By Joel Warner
By Michael Roberts
By Alan Prendergast
By Michael Roberts
By Michael Roberts
By Amber Taufen
By Patricia Calhoun
By William Breathes
When I first met him, in 2006, the man they called Governor Pothead was wearing Vans skate shoes, jeans and a white T-shirt with a large marijuana leaf at its center – not exactly governor material. He strolled into the Village Inn at Alameda and Wadsworth with a nonchalant confidence and a mischievous grin, looking more like a teenager than a sixty-year-old man. I remember his attire because I was a teenager myself, only nineteen, though working as a part-time producer for Denver's CBS affiliate.
He had agreed to meet me under false pretenses.
Working undercover for Channel 4, I had answered a post on the Internet forum Yahooka! from someone calling himself "Governor." The poster had bragged that he could sell weed to anyone, anytime, and that it would be legal. As a college student at Colorado State University who was interested in the subject, I didn't even need a backstory before meeting with Governor, who introduced himself as Ken Gorman.
There was something impressive and bizarre about him. He knew the lingo, he knew the drug laws and, most interestingly, he didn't mind taking time out of his day to meet with a complete stranger, one much younger than he was, to talk about weed. In fact, he seemed thrilled to do so, as he had "hundreds" of times before.
Unbeknownst to him, Gorman told his story into a tiny camera hidden inside the "day planner" I'd laid on the table. He told me how Amendment 20 allowed him to sell weed to more than a hundred people with impunity. More important, he told me I could buy it. All I had to do was say I was sick, maybe asthmatic or just prone to headaches.
"Everyone has a qualifying illness," he said. "It's just a matter of finding it."
But I wanted to know about something else, the part of Amendment 20 that deals with caregivers. Under the law, caregivers can legally possess marijuana as long as they are selling it to patients who possess a state-issued medical marijuana card.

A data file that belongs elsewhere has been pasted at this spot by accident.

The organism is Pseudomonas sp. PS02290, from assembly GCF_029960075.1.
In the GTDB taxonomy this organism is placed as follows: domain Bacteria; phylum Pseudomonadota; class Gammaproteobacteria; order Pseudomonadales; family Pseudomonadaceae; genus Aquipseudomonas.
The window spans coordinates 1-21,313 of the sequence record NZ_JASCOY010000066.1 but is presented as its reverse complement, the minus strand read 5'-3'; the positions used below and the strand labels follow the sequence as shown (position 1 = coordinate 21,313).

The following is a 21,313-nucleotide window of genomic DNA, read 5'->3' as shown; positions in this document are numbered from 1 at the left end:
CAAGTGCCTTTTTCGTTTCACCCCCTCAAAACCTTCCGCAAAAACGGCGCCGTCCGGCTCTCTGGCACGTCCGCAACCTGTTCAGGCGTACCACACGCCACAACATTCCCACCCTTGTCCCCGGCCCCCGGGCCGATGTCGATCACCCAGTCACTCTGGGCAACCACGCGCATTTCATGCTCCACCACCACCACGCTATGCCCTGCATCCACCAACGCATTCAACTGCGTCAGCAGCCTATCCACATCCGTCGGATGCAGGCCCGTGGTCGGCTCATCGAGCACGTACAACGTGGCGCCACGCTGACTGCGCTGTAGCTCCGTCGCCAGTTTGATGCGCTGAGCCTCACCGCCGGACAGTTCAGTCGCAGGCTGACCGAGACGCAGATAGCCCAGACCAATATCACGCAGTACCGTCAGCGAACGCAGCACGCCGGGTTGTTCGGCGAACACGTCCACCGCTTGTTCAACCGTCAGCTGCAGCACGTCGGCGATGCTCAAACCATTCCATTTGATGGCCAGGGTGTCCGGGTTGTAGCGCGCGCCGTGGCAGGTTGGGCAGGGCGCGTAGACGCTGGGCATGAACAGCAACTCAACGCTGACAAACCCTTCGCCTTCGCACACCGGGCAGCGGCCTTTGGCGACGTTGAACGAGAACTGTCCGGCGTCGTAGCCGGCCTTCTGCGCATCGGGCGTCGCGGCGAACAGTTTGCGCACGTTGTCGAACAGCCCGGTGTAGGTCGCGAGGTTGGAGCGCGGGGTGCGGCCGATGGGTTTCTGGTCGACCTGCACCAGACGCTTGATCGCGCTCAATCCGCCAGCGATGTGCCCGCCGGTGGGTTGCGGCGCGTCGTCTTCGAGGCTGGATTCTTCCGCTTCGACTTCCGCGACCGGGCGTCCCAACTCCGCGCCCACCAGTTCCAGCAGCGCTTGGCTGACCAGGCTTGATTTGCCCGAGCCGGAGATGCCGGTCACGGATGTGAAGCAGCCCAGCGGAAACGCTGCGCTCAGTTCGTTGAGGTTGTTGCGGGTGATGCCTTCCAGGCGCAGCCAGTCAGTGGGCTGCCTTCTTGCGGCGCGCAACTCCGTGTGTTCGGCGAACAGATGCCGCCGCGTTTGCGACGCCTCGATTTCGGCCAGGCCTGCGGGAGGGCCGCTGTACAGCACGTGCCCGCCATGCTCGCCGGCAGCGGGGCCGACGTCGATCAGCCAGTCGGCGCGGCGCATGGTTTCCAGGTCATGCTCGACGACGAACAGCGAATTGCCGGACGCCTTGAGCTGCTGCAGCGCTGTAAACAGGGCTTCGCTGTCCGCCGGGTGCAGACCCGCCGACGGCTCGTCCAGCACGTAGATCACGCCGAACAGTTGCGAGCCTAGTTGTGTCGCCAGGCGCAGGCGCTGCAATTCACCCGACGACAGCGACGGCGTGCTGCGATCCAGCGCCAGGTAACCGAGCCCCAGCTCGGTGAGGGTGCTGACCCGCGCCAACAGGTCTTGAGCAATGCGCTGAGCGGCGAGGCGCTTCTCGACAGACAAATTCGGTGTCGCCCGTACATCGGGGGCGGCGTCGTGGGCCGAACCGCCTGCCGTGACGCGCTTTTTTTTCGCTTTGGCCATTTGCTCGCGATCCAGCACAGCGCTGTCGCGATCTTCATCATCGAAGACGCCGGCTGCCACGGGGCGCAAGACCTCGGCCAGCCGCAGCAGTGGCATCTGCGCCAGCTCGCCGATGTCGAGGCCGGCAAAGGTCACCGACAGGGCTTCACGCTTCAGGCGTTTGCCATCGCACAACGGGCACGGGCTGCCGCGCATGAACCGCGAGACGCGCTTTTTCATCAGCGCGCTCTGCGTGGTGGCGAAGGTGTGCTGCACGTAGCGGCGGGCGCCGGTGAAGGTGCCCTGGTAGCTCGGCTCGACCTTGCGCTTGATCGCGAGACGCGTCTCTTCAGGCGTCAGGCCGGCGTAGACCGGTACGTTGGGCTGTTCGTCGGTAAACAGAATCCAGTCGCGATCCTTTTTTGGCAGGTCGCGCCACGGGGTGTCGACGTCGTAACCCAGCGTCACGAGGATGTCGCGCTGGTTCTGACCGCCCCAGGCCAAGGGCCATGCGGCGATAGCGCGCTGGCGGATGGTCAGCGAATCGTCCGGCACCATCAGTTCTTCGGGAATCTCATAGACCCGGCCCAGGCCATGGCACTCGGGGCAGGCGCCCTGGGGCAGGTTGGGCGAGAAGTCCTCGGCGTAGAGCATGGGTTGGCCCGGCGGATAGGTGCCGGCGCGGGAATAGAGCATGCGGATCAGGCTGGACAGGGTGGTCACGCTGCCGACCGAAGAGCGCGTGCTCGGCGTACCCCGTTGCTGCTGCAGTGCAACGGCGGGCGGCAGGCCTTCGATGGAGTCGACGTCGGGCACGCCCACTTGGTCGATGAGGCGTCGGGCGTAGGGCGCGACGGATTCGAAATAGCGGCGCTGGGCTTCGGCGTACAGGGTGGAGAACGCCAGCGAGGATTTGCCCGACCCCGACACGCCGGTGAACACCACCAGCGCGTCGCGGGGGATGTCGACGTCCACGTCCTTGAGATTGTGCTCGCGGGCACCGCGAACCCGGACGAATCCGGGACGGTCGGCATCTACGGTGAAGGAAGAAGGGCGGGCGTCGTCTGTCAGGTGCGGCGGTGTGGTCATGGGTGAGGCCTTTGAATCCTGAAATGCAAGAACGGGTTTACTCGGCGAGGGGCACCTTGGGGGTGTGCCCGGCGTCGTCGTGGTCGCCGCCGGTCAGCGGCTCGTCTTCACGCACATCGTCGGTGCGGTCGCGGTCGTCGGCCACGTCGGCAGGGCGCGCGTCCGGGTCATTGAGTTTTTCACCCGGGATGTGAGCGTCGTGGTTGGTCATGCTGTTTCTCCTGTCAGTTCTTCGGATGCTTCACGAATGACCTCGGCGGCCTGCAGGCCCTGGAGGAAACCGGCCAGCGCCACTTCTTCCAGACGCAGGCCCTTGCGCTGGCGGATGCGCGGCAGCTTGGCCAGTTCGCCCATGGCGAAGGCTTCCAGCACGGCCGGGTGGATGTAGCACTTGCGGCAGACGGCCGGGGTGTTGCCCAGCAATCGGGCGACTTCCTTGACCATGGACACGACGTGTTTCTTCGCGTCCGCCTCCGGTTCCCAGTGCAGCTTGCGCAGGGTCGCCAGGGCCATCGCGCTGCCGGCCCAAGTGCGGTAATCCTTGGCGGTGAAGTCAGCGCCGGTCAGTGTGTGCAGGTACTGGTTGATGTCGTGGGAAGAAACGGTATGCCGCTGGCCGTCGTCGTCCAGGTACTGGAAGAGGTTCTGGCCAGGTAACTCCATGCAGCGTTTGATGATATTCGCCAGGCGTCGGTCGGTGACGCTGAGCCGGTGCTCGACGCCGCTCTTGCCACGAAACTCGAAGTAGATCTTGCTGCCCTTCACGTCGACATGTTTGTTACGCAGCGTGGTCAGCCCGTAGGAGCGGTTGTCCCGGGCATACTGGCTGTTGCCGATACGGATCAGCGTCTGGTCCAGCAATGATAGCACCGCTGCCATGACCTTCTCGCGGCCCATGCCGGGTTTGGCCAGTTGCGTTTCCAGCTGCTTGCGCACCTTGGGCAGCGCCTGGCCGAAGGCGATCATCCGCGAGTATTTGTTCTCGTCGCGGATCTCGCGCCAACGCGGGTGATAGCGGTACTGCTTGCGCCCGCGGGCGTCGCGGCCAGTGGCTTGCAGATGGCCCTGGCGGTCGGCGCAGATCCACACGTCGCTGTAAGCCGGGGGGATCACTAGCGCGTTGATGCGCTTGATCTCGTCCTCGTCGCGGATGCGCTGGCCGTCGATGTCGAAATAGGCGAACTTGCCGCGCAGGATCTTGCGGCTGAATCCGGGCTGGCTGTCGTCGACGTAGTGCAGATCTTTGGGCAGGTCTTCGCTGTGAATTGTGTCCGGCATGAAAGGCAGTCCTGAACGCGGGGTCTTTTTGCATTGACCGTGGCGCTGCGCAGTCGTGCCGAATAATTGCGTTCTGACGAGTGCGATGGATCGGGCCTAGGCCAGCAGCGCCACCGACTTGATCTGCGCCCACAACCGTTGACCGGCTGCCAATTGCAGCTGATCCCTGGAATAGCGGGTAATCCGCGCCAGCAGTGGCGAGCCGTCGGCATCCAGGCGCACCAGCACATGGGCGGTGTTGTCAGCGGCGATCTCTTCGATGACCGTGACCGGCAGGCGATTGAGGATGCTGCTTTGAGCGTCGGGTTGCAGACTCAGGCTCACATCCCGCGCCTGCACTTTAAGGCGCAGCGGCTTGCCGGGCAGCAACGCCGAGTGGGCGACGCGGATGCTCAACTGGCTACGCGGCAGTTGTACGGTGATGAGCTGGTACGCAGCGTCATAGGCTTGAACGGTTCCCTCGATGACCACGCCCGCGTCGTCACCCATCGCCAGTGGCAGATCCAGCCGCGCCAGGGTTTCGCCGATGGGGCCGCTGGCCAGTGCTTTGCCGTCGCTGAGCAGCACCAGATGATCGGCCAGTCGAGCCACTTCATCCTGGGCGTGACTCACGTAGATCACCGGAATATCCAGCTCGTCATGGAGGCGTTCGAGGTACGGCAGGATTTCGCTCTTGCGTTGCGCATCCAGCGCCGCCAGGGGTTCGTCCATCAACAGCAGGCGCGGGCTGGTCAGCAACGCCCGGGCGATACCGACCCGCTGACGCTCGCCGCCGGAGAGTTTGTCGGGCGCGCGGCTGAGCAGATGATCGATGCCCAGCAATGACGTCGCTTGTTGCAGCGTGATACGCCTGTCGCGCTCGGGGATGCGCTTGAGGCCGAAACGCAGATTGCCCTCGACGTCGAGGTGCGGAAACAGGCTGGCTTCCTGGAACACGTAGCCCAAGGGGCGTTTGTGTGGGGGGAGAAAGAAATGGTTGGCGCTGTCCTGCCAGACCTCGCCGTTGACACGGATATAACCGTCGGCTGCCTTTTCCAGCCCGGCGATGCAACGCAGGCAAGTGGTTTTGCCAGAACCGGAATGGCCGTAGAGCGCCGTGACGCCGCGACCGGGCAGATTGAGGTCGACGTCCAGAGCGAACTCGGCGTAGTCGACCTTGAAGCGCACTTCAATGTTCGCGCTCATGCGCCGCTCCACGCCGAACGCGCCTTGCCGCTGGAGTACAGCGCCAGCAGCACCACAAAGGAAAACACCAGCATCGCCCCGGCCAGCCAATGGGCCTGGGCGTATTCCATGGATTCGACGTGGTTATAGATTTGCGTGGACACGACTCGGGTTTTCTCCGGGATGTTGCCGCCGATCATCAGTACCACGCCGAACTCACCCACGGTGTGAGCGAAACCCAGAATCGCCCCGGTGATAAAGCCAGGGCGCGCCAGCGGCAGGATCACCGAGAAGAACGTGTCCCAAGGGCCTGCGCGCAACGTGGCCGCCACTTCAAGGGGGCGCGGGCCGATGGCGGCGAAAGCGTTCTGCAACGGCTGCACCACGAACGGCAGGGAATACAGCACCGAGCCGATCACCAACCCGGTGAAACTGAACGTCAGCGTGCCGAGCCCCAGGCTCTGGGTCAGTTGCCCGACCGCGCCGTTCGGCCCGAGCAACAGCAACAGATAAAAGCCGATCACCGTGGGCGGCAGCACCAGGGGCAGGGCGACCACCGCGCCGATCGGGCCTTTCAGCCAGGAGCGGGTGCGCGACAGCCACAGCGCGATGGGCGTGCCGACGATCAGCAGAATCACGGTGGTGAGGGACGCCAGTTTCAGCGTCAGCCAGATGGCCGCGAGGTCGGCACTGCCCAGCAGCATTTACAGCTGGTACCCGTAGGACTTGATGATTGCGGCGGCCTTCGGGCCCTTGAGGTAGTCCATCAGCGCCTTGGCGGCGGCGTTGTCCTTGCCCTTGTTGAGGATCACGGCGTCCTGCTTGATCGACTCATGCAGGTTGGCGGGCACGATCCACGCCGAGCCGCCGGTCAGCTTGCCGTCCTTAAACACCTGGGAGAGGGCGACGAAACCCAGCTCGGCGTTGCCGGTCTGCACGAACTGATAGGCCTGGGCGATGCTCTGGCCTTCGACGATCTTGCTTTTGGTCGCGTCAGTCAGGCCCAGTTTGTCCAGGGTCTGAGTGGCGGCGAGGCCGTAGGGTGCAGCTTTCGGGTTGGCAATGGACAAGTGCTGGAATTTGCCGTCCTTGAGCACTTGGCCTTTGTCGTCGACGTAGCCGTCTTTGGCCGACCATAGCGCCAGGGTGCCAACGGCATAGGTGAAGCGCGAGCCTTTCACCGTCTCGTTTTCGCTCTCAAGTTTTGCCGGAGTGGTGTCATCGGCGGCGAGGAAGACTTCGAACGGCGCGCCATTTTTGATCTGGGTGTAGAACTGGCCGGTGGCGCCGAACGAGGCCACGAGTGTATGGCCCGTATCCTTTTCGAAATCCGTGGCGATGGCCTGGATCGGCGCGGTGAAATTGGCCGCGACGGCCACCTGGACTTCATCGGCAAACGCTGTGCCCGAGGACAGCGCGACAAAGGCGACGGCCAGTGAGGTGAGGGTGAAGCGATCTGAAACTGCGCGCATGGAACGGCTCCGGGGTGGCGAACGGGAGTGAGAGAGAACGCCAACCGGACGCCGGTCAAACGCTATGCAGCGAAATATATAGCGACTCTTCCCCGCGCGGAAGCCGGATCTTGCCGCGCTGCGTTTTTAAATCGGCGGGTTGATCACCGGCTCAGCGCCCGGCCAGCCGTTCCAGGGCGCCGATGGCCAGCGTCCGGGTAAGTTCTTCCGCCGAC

My research had taught me that this was the part of the law that could be the most easily exploited: Establishing complicated networks of patients and caregivers allowed people to buy and sell marijuana to one another and stay legal.
After more than a half-hour of prodding, Gorman grew agitated. He grabbed a patient/caregiver form required by the Colorado Department of Public Health and Environment and scribbled something on it. "There, now you're legal," he said.
Gorman had just designated me, a nineteen-year-old, as his legal caregiver. But then he went on to say that he had dozens of caregivers and more than a hundred patients, many of whom weren't afflicted with anything. "We passed a great, great law," Gorman told me. "There are so many holes in it that for us, the patient, police can't do anything."
Gorman had just confirmed how the pot movement had been using the nebulous language of the voter initiative to pave the way for full legalization.
As Gorman left the restaurant, Channel 4's Rick Sallinger and a cameraman intercepted him for a classic TV confrontation interview. Gorman denied the conversation he'd just had with me, despite the recordings. He had screwed up, and my supervisors were impressed that I'd been able to get the sound bites out of him.
Never camera-shy, Gorman invited Sallinger that same day to tour his home, to shoot video and talk to his patients. Sallinger agreed. I chose not to tag along.
While I thought the story should focus on Amendment 20 and what it could mean for the future of Colorado, it was becoming more of an exposé of Gorman's crazy antics and marijuana exploits. In my view, this was detrimental to the final piece, "Some Coloradans Test Limits of Medical Pot Law," which aired February 11, 2007.
But many say that the story had much graver consequences. Six days after it was broadcast, Gorman was shot and killed in his home. Gorman's family and many of his friends and associates believe the story is partly to blame.
And while Gorman lived his life among criminals, peddled a high-risk product and dared to flaunt his every move and keep his door unlocked, I can't blame them.
Every single article following his murder spoke of a "young Channel 4 employee who went undercover" and exposed Gorman just before his death. That was me, and I have regretted it ever since.
Gorman knew the risks of his trade. But that doesn't mean I don't feel guilt. And it doesn't mean I don't wonder if he'd still be alive if I hadn't participated in the story.